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Feedback in Complex, Authentic, Industrially Situated Engineering Projects using Episodes as a Discourse Analysis Framework – Year 2AbstractOver the last seven years, we have developed, implemented, and studied student learning incyber-enabled learning systems. Central to each of these learning systems is a virtual reactor thatenables a team of students to develop, test, and refine solutions as they are tasked withdeveloping an optimal “recipe” for one of two virtual reactors. The two virtual reactors include:the Virtual Chemical Vapor Deposition (CVD) Reactor, a simulation of an industrial-scalechemical vapor deposition (CVD) reactor, and the Virtual Bio Reactor, based on an industrialscale bioreactor process. These learning systems provide students a capstone experience in whichthey can apply experimental design in a context similar to that of a practicing engineer.Throughout students’ engagement with a learning system, student teams meet with an instructor,called the coach. The student-coach interactions are different from those in traditional classroomsettings. The students and coach interact in semi-structured design meetings, called coachingsessions, which mirror the structure of industrial design reviews. Students take on the role ofprocess development engineers while the coach acts as mentor and manager. We have learnedthat feedback provided by the coach during these interactions is critical to the success of thelearning systems. For effective implementation of these learning systems at other institutions,there is a need to describe the characteristics of successful feedback and the effects of thatfeedback on student learning. This poster will present the recent findings of the investigation intothe nature of the feedback provided by the coach to the student teams and the relationship of thatfeedback to the strategies students apply as they engage in the task, the models they develop, andtheir knowledge integration of material from previous courses. Specifically, the researchquestions for this stage of the study are: 1. What are the different types of feedback coaches provide and what characteristics distinguish the different types of feedback? 2. What is the relationship between coach feedback and the development of the experimental models and strategies students apply as they work to complete the assigned task?Qualitative assessment data sources include recordings of introductory lectures, coachingsessions, and final oral reports; think-aloud sessions of student teams as they work on the task;student work products, including their design notebooks, written memoranda and reports, oralreports, records of experimentation from the database; and interviews of individual students. Weuse an episodes framework to examine the characteristics of feedback during the coachingsessions. Each episode is defined by the content that is addressed (e.g., reaction kinetics), calledthe episode theme. Each theme is composed of up to four stages: surveying, probing, guiding,and confirmation. A coaching session typically contains approximately 10-20 episodes. Inaddition, we use a method called Model Maps to represent student groups’ model developmentas they complete the task. Model Maps are used to identify teams’ models and strategies and areinterpreted in terms of the guidance the team received during the coaching sessions. Thedifferences noted before and after coaching sessions are interpreted with reference to theepisodes analysis.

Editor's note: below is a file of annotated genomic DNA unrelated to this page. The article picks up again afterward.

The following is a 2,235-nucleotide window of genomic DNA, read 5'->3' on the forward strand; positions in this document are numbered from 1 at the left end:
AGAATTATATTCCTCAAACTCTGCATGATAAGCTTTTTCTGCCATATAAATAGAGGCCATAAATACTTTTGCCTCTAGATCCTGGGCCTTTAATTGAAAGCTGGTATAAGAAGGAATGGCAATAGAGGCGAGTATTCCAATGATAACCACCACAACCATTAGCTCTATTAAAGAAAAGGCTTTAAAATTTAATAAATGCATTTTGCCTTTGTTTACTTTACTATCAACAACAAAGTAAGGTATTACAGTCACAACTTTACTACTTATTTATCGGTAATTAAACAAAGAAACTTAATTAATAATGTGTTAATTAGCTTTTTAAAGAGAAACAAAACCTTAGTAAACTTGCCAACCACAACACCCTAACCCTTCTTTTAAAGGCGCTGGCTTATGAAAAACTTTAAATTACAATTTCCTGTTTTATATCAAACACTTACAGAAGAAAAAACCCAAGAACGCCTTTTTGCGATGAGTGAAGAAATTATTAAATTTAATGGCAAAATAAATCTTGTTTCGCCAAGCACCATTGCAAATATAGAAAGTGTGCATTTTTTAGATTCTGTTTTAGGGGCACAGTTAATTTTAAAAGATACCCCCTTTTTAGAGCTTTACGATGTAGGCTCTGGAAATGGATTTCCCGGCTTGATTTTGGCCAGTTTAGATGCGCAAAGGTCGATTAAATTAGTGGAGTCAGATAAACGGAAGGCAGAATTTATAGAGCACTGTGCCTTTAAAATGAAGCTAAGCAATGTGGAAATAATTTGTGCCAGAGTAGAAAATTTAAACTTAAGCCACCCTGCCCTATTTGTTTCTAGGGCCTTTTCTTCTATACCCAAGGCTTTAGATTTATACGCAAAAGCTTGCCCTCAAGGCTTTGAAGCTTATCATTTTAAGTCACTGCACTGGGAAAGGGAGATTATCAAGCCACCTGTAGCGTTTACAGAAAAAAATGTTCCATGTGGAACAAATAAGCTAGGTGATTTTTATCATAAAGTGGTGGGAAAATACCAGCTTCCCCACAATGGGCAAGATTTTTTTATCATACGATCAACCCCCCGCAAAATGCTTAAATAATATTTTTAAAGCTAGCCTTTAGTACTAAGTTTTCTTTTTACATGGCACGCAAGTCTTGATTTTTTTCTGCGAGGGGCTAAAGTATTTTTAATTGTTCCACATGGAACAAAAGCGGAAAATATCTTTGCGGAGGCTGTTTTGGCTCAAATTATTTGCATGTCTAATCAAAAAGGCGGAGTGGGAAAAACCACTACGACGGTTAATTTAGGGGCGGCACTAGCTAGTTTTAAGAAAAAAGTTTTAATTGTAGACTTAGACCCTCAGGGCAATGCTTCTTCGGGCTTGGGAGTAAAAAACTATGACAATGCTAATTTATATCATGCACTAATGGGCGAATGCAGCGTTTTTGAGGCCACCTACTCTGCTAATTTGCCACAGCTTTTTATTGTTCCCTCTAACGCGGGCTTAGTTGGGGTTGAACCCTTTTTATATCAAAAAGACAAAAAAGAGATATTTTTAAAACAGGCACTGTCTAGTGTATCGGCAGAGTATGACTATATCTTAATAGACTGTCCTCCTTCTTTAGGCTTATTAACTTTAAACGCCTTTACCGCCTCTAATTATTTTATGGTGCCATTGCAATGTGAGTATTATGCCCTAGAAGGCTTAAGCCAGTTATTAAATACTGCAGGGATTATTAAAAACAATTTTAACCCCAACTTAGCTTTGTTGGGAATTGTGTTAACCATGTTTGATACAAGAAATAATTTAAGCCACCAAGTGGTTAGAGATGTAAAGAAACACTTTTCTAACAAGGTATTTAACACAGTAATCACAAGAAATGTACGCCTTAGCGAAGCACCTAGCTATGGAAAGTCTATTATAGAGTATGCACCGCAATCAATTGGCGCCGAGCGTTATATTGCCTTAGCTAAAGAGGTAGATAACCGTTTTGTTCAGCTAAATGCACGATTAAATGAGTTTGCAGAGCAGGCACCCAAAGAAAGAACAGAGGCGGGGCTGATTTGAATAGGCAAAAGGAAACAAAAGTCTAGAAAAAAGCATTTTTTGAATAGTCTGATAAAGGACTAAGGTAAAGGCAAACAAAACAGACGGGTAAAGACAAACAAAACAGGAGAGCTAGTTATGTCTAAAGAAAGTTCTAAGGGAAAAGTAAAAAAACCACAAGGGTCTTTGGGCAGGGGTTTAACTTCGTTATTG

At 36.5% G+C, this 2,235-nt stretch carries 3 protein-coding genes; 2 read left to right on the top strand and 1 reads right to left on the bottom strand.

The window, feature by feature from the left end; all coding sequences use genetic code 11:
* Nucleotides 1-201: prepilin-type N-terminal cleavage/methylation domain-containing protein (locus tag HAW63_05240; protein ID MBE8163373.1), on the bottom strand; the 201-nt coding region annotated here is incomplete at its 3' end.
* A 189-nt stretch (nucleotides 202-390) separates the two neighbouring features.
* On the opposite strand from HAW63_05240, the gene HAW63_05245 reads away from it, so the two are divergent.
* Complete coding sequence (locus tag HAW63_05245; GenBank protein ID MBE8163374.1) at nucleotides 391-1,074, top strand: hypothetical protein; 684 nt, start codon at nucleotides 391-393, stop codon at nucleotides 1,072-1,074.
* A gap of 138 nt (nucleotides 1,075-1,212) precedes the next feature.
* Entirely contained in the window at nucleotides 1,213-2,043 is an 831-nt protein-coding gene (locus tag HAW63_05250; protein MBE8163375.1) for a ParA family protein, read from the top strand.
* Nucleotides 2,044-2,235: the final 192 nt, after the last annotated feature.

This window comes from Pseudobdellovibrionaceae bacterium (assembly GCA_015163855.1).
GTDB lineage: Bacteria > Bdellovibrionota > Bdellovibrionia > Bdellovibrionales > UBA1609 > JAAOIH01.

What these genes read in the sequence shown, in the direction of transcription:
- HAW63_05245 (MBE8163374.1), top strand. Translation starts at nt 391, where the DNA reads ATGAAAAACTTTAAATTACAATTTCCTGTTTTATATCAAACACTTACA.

Koretsky, M., & Nefcy, E. J., & Gilbuena, D. M., & Whinnery, J. L. (2014, June), Feedback in Complex, Authentic, Industrially Situated Engineering Projects using Episodes as a Discourse Analysis Framework – Year 2 Paper presented at 2014 ASEE Annual Conference & Exposition, Indianapolis, Indiana. 10.18260/1-2--20494